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Front Immunol. 2016 Jun 2;7:204. doi: 10.3389/fimmu.2016.00204. eCollection 2016.

How Mouse Macrophages Sense What Is Going On.

Author information

1
Division of Inflammation Biology, La Jolla Institute for Allergy and Immunology, La Jolla, CA, USA; Department of Bioengineering, University of California San Diego, La Jolla, CA, USA.
2
Division of Inflammation Biology, La Jolla Institute for Allergy and Immunology , La Jolla, CA , USA.
3
Division of Immune Regulation, La Jolla Institute for Allergy and Immunology , La Jolla, CA , USA.
4
Department of Microbiology, Immunology, and Cancer Biology, University of Virginia , Charlottesville, VA , USA.
5
Department of Genetics, The Lineberger Comprehensive Cancer Center, University of North Carolina at Chapel Hill , Chapel Hill, NC , USA.

Abstract

Macrophages are central to both innate and adaptive immunity. With few exceptions, macrophages are the first cells that sense trouble and respond to disturbances in almost all tissues and organs. They sense their environment, inhibit or kill pathogens, take up apoptotic and necrotic cells, heal tissue damage, and present antigens to T cells. Although the origins (yolk sac versus monocyte-derived) and phenotypes (functions, gene expression profiles, surface markers) of macrophages vary between tissues, they have many receptors in common that are specific to one or a few molecular species. Here, we review the expression and function of almost 200 key macrophage receptors that help the macrophages sense what is going on, including pathogen-derived molecules, the state of the surrounding tissue cells, apoptotic and necrotic cell death, antibodies and immune complexes, altered self molecules, extracellular matrix components, and cytokines, including chemokines.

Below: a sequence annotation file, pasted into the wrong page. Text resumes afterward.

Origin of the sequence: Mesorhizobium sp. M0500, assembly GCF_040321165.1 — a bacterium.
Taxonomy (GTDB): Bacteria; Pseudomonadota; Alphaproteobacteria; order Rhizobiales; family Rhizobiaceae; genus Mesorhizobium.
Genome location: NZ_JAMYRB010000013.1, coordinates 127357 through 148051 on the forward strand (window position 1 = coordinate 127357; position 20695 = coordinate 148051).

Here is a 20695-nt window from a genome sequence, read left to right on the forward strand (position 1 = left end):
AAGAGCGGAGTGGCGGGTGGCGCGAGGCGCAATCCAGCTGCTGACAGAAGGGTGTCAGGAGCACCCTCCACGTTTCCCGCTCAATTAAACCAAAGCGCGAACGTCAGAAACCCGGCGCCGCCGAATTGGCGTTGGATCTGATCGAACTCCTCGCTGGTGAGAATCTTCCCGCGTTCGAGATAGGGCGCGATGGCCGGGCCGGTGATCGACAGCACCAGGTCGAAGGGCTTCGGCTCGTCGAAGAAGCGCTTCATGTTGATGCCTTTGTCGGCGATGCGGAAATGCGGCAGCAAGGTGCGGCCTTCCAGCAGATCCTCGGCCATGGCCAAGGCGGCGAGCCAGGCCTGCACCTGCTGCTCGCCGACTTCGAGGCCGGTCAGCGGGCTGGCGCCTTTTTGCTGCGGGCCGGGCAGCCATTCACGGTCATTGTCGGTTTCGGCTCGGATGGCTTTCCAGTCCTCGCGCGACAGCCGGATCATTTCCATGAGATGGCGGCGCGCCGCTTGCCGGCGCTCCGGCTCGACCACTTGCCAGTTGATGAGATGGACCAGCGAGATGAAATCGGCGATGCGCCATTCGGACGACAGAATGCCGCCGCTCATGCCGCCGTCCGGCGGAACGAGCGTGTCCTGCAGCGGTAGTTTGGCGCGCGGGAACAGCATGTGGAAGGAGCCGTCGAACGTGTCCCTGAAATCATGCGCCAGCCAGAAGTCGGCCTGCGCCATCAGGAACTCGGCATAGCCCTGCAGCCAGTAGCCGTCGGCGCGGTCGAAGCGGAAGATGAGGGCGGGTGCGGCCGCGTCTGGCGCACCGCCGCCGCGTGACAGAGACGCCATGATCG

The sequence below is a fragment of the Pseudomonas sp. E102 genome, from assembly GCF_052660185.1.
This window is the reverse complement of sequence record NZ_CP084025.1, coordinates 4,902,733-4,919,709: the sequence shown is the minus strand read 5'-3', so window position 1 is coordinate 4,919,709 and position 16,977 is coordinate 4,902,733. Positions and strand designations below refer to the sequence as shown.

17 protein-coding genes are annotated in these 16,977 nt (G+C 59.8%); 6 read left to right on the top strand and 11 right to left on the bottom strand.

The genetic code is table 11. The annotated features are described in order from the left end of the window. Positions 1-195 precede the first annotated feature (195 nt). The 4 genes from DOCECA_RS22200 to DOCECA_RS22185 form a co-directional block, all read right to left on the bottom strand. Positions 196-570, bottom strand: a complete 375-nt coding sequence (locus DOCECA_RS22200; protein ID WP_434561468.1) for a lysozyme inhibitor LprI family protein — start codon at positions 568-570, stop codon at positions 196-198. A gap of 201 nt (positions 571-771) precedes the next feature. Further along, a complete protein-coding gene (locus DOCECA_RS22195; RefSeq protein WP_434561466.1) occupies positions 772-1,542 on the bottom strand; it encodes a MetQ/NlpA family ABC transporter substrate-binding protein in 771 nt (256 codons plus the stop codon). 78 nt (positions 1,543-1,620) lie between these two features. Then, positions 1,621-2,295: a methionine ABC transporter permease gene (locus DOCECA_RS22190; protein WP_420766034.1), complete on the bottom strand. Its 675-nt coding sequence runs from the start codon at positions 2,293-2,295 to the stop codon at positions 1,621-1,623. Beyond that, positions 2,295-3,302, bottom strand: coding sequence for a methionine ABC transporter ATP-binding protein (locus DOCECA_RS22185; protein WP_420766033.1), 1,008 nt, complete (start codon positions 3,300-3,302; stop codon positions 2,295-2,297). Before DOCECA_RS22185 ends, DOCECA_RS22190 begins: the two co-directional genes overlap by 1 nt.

KEYWORDS:

defense; immunity; inflammation; macrophages; pathogens

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